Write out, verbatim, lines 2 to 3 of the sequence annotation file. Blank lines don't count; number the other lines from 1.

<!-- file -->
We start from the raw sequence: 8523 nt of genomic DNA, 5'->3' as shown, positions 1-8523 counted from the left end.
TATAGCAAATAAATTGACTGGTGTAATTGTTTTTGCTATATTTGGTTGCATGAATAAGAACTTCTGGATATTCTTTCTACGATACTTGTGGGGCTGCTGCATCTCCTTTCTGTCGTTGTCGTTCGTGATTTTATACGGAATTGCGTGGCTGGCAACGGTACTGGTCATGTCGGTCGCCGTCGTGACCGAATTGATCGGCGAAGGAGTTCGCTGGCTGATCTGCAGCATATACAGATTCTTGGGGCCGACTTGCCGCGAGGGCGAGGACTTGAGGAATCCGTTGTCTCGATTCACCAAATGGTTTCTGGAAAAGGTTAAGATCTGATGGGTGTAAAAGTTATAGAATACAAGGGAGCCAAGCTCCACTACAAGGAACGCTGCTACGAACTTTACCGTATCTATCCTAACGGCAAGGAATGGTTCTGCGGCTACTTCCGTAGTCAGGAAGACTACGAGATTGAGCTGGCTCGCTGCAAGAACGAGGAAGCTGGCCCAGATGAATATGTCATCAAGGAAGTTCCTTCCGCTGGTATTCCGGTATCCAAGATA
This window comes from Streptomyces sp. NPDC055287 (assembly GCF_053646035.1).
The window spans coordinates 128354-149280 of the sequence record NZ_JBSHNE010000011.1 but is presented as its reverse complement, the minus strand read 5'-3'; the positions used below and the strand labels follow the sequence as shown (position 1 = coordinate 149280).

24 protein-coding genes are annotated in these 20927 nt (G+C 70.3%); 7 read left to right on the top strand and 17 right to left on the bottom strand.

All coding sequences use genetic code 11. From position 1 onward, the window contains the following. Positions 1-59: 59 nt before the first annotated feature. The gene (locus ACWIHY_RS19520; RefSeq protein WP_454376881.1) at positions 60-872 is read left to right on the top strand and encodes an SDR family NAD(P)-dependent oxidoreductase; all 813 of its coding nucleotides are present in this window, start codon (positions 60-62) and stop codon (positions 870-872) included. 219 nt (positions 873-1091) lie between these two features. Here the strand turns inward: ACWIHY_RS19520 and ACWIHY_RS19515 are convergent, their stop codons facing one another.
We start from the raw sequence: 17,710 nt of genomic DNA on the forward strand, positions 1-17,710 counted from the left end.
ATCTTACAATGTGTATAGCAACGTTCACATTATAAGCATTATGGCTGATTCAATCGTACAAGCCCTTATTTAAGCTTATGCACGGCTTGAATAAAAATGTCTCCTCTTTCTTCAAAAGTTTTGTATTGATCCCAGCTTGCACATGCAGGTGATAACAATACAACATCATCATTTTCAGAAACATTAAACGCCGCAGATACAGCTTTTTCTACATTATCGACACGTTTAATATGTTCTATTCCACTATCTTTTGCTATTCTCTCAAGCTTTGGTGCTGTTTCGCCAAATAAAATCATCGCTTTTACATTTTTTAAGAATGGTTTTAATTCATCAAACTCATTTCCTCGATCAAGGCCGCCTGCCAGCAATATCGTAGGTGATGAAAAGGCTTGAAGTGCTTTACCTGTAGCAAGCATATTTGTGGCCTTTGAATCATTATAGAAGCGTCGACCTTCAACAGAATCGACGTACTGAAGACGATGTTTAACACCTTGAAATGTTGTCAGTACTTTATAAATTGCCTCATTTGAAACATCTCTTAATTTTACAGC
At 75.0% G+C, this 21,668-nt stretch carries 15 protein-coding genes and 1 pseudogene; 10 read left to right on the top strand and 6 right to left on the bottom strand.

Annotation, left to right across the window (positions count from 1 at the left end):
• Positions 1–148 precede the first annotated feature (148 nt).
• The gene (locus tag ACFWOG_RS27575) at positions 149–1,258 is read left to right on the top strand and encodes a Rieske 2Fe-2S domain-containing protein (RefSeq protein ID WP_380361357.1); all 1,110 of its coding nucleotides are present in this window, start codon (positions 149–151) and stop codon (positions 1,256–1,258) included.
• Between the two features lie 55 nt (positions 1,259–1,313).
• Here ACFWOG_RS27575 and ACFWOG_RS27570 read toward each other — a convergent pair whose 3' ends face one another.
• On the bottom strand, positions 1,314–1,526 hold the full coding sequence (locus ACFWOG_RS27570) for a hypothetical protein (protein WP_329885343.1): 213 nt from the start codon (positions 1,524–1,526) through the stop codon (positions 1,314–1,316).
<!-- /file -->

TATAGCAAATAAATTGACTGGTGTAATTGTTTTTGCTATATTTGGTTGCATGAATAAGAACTTCTGGATATTCTTTCTACGATACTTGTGGGGCTGCTGCATCTCCTTTCTGTCGTTGTCGTTCGTGATTTTATACGGAATTGCGTGGCTGGCAACGGTACTGGTCATGTCGGTCGCCGTCGTGACCGAATTGATCGGCGAAGGAGTTCGCTGGCTGATCTGCAGCATATACAGATTCTTGGGGCCGACTTGCCGCGAGGGCGAGGACTTGAGGAATCCGTTGTCTCGATTCACCAAATGGTTTCTGGAAAAGGTTAAGATCTGATGGGTGTAAAAGTTATAGAATACAAGGGAGCCAAGCTCCACTACAAGGAACGCTGCTACGAACTTTACCGTATCTATCCTAACGGCAAGGAATGGTTCTGCGGCTACTTCCGTAGTCAGGAAGACTACGAGATTGAGCTGGCTCGCTGCAAGAACGAGGAAGCTGGCCCAGATGAATATGTCATCAAGGAAGTTCCTTCCGCTGGTATTCCGGTATCCAAGATA
This window comes from Streptomyces sp. NPDC055287 (assembly GCF_053646035.1).